Card manufacturers often focus upon speed when pricing and marketing their products and, for some photographers, the data read and write speeds are important performance characteristics.


Cards with fast write speeds work best when shooting rapid bursts (10 fps or more) and recording video. They also provide time savings when transferring files to computers for storage and/or post-production editing.

Unfortunately, regardless of how fast a memory card is, the camera’s write speed will limit the maximum speed at which it can shoot while the memory buffer is filling. If the camera can write out data to the card fast enough, the available buffer capacity can be fully utilised.

Card speed also affects the time taken to review images on the monitor, which influences how fast you can shoot. Typically, read speeds are a little faster than write speeds.

In the past, CF card manufacturers defined the speed of their products as a multiplier, such as 133x, 300x or 1000x. In contrast, SD cards were listed by ‘speed class’ ratings, based upon the minimum sustained speed required for recording an even rate of video onto the card.

Both have been replaced by a more precise speed rating in megabytes per second (MB/s), which is based upon the maximum transfer speed for reading and writing images to and from a memory card.

These are the fastest speeds at which the card can operate under ideal conditions with the fastest possible interface. If a camera can only output data at 10MB/s, having a card that could accept data at 150 MB/s won’t provide faster data transfer than a card that accepts data at 20 MB/s. To complicate matters, the efficiency of the interaction between the camera’s software and the card’s onboard controller must also be factored in.

If we examine the typical performance of some DSLR cameras with fast and slow CF cards when writing RAW files, the influence of the camera becomes clear. The figures in the table here come from Rob Galbraith’s CF/SD/XQD Performance Database (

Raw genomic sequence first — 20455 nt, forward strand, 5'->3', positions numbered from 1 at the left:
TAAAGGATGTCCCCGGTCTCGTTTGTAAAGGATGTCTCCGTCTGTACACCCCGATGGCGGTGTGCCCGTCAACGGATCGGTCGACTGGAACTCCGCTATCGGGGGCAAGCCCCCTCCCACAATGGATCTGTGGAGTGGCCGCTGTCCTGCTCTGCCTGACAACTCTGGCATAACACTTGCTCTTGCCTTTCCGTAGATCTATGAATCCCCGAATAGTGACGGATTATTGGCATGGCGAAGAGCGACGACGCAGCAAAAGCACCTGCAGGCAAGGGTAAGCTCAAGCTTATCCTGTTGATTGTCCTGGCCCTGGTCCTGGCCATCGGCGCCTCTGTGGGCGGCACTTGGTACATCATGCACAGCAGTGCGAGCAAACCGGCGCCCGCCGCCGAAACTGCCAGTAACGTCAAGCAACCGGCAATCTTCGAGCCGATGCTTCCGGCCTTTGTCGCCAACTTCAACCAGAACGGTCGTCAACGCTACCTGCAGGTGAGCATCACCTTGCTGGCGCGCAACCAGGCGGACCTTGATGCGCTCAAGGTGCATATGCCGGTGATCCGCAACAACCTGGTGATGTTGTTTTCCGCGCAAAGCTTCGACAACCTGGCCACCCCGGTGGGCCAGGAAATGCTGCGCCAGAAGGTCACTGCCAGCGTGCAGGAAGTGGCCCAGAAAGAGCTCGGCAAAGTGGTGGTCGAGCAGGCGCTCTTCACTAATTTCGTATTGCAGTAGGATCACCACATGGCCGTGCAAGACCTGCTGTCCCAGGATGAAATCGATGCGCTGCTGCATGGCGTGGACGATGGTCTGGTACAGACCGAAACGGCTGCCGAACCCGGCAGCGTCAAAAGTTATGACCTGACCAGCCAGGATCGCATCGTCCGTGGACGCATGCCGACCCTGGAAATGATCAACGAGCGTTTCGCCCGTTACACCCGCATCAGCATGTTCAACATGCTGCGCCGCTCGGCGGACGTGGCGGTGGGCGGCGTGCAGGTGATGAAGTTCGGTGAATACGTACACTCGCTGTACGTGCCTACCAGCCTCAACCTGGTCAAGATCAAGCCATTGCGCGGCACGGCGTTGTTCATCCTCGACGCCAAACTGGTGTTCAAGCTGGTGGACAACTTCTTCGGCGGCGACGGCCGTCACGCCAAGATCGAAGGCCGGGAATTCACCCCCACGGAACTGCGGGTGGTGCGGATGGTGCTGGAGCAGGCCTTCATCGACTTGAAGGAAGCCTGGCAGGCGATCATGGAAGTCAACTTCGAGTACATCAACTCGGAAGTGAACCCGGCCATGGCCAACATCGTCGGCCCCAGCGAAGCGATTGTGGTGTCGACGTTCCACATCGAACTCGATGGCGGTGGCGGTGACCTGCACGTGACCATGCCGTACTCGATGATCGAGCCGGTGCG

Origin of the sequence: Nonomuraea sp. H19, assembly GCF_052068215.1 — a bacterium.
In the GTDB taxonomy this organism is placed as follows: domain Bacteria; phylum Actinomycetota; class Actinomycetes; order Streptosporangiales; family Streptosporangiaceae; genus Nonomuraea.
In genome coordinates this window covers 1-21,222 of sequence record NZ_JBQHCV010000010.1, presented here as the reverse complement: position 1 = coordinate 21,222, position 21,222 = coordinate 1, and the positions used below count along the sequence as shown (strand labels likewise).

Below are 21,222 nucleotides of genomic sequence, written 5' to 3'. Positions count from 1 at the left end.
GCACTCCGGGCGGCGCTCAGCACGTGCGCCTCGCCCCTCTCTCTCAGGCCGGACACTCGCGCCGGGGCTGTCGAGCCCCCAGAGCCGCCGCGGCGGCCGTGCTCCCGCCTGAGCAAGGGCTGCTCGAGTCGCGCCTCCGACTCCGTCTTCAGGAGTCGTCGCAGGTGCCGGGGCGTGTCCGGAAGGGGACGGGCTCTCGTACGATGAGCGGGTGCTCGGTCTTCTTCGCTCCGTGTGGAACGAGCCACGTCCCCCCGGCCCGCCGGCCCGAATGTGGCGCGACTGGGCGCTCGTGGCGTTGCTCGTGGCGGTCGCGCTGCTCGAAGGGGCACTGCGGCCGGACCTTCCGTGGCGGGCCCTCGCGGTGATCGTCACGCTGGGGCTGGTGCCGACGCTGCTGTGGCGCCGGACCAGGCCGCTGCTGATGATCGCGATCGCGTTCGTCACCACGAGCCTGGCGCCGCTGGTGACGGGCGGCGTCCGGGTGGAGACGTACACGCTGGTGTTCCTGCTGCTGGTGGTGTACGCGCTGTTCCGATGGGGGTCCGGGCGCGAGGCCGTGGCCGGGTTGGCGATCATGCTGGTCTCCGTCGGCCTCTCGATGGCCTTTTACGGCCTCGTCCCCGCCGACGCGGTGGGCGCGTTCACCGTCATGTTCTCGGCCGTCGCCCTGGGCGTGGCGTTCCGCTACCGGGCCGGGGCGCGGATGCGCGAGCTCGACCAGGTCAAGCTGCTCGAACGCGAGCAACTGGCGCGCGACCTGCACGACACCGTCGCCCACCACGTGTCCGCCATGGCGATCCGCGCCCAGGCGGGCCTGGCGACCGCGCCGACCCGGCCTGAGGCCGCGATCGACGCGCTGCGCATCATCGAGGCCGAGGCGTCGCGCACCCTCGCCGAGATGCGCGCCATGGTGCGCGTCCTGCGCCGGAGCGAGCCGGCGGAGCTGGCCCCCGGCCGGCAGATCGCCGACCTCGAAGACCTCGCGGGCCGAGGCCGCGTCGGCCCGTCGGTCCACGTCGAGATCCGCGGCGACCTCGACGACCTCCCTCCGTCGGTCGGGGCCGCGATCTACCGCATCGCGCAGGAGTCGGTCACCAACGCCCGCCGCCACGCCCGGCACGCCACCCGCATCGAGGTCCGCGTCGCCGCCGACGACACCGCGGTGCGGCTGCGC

Canon EOS 5D MkIII

80 MB/s

57 MB/s

39 MB/s

18 MB/s

Nikon D800/D800E

68 MB/s

55 MB/s

35 MB/s

19 MB/s

Canon EOS 7D

57 MB/s

53 MB/s

35 MB/s

17 MB/s

Nikon D700

41.9 MB/s

38 MB/s

26.5 MB/s

14.2 MB/s

As you can see, the fastest camera (Canon EOS 5D MkIII) gains more from a 1000x card than the others, though the Nikon D800 pair are fast enough to still gain some advantage from the fastest card. But with slower cards the difference between the cameras is reduced significantly, although the fastest camera retains a slight advantage.

Now let’s look at some figures for SDXC cards in the two cameras that include SD card slots:


Class 10 UHS-1

95 MB/s

Class 10 UHS-1

45 MB/s

Class 10 30 MB/s

Class 4

Canon EOS 5D MkIII

19.3 MB/s

17.1 MB/s

10.4 MB/s

4.1 MB/s

Nikon D800/D800E

42 MB/s

30 MB/s

25.6 MB/s

5.6 MB/s

There’s a big difference in performance between these two cameras that doesn’t reflect their performance with CF cards. It appears Canon decided to equip the EOS 5D MkIII with a CF slot that supports the newer UDMA7 protocol but a standard SD card slot which doesn’t support the UHS high speed standard. The Nikon camera, in contrast, has two UHS card slots.

See Memory Card feature in Photo Review May issue Mag app and Jun-Aug 2014 print edition.